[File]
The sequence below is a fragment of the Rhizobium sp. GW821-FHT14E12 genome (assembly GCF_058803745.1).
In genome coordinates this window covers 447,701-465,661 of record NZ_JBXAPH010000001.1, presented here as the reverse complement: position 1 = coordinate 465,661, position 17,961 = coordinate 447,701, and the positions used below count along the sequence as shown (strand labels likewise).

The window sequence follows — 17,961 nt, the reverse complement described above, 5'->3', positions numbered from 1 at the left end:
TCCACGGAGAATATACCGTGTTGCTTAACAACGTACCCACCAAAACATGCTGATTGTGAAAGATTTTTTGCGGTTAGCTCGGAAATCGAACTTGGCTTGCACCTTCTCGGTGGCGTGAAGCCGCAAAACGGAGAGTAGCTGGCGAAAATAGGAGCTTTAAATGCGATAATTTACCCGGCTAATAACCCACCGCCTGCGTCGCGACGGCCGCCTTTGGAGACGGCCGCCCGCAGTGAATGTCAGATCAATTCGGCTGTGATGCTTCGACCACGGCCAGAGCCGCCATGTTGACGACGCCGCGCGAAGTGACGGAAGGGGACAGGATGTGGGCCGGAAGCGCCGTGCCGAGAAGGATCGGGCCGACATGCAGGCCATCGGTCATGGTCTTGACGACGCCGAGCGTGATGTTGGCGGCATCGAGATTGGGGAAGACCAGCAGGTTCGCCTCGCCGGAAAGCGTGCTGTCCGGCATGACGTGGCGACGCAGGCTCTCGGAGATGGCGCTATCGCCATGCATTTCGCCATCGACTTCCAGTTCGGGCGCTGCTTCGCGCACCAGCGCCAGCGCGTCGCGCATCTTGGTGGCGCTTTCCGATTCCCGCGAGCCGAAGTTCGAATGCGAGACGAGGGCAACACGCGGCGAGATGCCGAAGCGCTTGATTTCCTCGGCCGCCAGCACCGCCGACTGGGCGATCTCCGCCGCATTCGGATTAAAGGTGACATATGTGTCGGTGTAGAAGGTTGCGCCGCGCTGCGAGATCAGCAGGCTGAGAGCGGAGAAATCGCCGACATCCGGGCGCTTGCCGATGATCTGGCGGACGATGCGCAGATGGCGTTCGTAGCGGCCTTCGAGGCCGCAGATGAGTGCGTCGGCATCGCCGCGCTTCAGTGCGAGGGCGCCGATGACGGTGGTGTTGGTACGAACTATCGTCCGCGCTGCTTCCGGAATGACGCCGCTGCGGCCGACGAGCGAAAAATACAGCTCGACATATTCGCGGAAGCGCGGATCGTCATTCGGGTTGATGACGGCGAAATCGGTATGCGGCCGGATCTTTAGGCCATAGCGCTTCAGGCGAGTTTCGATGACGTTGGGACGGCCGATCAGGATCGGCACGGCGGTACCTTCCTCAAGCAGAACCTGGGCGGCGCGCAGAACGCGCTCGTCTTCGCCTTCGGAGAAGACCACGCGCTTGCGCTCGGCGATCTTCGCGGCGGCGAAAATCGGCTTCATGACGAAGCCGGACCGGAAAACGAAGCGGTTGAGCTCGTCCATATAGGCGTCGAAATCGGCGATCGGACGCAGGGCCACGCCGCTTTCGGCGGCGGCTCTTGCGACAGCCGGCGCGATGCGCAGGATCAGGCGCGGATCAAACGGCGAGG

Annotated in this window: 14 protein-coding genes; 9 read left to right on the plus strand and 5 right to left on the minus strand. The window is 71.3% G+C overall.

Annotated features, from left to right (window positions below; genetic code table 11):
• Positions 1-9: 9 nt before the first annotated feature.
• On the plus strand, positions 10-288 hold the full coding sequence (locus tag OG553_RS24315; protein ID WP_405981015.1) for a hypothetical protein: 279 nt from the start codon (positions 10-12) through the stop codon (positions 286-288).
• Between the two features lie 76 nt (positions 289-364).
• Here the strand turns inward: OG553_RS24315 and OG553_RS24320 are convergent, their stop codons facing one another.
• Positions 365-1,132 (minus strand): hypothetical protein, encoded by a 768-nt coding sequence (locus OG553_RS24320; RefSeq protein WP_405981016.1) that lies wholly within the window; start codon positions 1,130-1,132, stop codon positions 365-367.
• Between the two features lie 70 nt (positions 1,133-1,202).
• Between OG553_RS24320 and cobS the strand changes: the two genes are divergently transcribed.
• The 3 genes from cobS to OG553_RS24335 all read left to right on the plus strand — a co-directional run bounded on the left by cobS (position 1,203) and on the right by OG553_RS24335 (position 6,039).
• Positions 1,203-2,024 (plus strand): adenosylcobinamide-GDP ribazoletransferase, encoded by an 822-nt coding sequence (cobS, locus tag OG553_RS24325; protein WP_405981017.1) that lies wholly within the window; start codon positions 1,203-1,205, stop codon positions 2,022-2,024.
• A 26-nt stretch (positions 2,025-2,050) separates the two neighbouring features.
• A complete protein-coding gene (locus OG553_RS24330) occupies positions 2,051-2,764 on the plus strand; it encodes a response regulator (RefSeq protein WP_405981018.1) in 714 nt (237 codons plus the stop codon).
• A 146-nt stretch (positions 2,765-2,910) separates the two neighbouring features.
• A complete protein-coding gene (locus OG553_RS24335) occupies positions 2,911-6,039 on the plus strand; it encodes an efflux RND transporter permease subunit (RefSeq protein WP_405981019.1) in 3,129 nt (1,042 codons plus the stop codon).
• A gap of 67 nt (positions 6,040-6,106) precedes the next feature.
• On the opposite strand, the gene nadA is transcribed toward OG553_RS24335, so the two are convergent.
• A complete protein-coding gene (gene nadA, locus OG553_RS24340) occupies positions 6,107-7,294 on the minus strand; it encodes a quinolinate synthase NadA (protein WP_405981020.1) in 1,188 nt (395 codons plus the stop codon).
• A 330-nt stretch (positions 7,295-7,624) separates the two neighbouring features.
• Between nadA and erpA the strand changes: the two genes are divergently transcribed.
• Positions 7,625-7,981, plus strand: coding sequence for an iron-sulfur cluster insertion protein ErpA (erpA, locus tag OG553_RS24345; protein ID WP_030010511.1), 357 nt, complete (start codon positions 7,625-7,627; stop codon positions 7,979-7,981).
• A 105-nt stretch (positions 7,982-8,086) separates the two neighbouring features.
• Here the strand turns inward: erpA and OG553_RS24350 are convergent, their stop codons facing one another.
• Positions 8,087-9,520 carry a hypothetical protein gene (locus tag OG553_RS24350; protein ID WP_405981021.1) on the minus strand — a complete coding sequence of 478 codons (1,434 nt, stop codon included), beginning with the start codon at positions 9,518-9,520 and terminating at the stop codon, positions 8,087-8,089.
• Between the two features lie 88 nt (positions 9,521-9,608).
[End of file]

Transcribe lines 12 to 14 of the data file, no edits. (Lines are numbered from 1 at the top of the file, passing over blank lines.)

• Between the two features lie 70 nt (positions 1,133-1,202).
• Between OG553_RS24320 and cobS the strand changes: the two genes are divergently transcribed.
• The 3 genes from cobS to OG553_RS24335 all read left to right on the plus strand — a co-directional run bounded on the left by cobS (position 1,203) and on the right by OG553_RS24335 (position 6,039).